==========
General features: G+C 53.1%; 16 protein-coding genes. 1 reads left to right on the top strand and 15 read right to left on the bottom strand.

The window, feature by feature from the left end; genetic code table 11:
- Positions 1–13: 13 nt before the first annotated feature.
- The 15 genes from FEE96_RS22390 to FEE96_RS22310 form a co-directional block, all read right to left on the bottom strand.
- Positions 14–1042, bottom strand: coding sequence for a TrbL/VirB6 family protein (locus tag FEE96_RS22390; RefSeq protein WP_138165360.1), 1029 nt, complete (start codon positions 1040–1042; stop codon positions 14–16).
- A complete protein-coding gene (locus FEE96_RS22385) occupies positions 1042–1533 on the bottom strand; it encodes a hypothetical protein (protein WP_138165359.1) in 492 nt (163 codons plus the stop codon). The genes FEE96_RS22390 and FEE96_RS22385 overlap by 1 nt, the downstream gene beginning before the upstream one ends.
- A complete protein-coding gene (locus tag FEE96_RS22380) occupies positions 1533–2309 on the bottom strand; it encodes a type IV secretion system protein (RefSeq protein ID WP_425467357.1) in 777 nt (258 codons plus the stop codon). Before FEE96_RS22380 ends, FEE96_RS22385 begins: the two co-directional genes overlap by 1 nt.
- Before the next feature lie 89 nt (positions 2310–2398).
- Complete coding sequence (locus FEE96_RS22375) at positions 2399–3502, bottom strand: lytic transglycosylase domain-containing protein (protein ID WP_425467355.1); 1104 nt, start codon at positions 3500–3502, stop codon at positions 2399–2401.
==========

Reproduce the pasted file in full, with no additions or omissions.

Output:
General features: G+C 53.1%; 16 protein-coding genes. 1 reads left to right on the top strand and 15 read right to left on the bottom strand.

The window, feature by feature from the left end; genetic code table 11:
- Positions 1–13: 13 nt before the first annotated feature.
- The 15 genes from FEE96_RS22390 to FEE96_RS22310 form a co-directional block, all read right to left on the bottom strand.
- Positions 14–1042, bottom strand: coding sequence for a TrbL/VirB6 family protein (locus tag FEE96_RS22390; RefSeq protein WP_138165360.1), 1029 nt, complete (start codon positions 1040–1042; stop codon positions 14–16).
- A complete protein-coding gene (locus FEE96_RS22385) occupies positions 1042–1533 on the bottom strand; it encodes a hypothetical protein (protein WP_138165359.1) in 492 nt (163 codons plus the stop codon). The genes FEE96_RS22390 and FEE96_RS22385 overlap by 1 nt, the downstream gene beginning before the upstream one ends.
- A complete protein-coding gene (locus tag FEE96_RS22380) occupies positions 1533–2309 on the bottom strand; it encodes a type IV secretion system protein (RefSeq protein ID WP_425467357.1) in 777 nt (258 codons plus the stop codon). Before FEE96_RS22380 ends, FEE96_RS22385 begins: the two co-directional genes overlap by 1 nt.
- Before the next feature lie 89 nt (positions 2310–2398).
- Complete coding sequence (locus FEE96_RS22375) at positions 2399–3502, bottom strand: lytic transglycosylase domain-containing protein (protein ID WP_425467355.1); 1104 nt, start codon at positions 3500–3502, stop codon at positions 2399–2401.